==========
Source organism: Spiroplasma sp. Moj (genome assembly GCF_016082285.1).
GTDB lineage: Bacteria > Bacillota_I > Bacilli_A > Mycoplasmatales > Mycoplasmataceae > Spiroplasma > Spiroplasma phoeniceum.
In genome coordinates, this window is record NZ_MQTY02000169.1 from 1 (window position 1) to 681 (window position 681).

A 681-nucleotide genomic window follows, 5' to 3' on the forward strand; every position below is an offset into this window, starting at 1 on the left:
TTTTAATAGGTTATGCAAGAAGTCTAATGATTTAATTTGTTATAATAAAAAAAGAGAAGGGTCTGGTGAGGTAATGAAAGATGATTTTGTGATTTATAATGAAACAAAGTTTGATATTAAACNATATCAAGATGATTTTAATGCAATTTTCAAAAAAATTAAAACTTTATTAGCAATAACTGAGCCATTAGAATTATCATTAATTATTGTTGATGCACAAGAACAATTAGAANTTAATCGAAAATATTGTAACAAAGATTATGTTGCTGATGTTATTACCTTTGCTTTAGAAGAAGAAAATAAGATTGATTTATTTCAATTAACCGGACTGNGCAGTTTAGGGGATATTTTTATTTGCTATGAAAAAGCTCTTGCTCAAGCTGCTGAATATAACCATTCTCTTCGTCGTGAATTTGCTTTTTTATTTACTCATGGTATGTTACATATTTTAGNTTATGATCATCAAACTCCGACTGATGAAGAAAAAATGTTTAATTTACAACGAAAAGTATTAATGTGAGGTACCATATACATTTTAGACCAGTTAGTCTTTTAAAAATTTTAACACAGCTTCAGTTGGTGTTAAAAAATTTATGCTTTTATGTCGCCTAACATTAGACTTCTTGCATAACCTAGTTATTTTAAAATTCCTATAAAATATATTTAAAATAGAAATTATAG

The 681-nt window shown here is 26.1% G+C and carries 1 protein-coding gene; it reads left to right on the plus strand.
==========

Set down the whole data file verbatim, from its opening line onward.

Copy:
Source organism: Spiroplasma sp. Moj (genome assembly GCF_016082285.1).
GTDB lineage: Bacteria > Bacillota_I > Bacilli_A > Mycoplasmatales > Mycoplasmataceae > Spiroplasma > Spiroplasma phoeniceum.
In genome coordinates, this window is record NZ_MQTY02000169.1 from 1 (window position 1) to 681 (window position 681).

A 681-nucleotide genomic window follows, 5' to 3' on the forward strand; every position below is an offset into this window, starting at 1 on the left:
TTTTAATAGGTTATGCAAGAAGTCTAATGATTTAATTTGTTATAATAAAAAAAGAGAAGGGTCTGGTGAGGTAATGAAAGATGATTTTGTGATTTATAATGAAACAAAGTTTGATATTAAACNATATCAAGATGATTTTAATGCAATTTTCAAAAAAATTAAAACTTTATTAGCAATAACTGAGCCATTAGAATTATCATTAATTATTGTTGATGCACAAGAACAATTAGAANTTAATCGAAAATATTGTAACAAAGATTATGTTGCTGATGTTATTACCTTTGCTTTAGAAGAAGAAAATAAGATTGATTTATTTCAATTAACCGGACTGNGCAGTTTAGGGGATATTTTTATTTGCTATGAAAAAGCTCTTGCTCAAGCTGCTGAATATAACCATTCTCTTCGTCGTGAATTTGCTTTTTTATTTACTCATGGTATGTTACATATTTTAGNTTATGATCATCAAACTCCGACTGATGAAGAAAAAATGTTTAATTTACAACGAAAAGTATTAATGTGAGGTACCATATACATTTTAGACCAGTTAGTCTTTTAAAAATTTTAACACAGCTTCAGTTGGTGTTAAAAAATTTATGCTTTTATGTCGCCTAACATTAGACTTCTTGCATAACCTAGTTATTTTAAAATTCCTATAAAATATATTTAAAATAGAAATTATAG

The 681-nt window shown here is 26.1% G+C and carries 1 protein-coding gene; it reads left to right on the plus strand.